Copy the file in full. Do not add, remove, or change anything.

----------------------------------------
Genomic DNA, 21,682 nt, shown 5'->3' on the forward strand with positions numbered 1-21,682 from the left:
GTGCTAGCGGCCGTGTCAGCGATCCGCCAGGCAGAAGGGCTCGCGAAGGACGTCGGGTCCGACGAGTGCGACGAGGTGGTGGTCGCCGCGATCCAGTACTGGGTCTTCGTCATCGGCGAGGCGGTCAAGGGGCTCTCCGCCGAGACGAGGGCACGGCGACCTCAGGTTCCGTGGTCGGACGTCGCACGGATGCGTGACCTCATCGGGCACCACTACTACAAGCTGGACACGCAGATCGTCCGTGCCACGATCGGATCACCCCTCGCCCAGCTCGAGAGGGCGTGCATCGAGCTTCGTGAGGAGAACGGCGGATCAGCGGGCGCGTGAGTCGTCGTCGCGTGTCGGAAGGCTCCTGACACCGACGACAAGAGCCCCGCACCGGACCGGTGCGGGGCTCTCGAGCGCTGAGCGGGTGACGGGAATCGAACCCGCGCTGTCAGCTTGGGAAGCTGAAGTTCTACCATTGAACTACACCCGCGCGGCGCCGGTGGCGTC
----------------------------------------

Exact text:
Genomic DNA, 21,682 nt, shown 5'->3' on the forward strand with positions numbered 1-21,682 from the left:
GTGCTAGCGGCCGTGTCAGCGATCCGCCAGGCAGAAGGGCTCGCGAAGGACGTCGGGTCCGACGAGTGCGACGAGGTGGTGGTCGCCGCGATCCAGTACTGGGTCTTCGTCATCGGCGAGGCGGTCAAGGGGCTCTCCGCCGAGACGAGGGCACGGCGACCTCAGGTTCCGTGGTCGGACGTCGCACGGATGCGTGACCTCATCGGGCACCACTACTACAAGCTGGACACGCAGATCGTCCGTGCCACGATCGGATCACCCCTCGCCCAGCTCGAGAGGGCGTGCATCGAGCTTCGTGAGGAGAACGGCGGATCAGCGGGCGCGTGAGTCGTCGTCGCGTGTCGGAAGGCTCCTGACACCGACGACAAGAGCCCCGCACCGGACCGGTGCGGGGCTCTCGAGCGCTGAGCGGGTGACGGGAATCGAACCCGCGCTGTCAGCTTGGGAAGCTGAAGTTCTACCATTGAACTACACCCGCGCGGCGCCGGTGGCGTC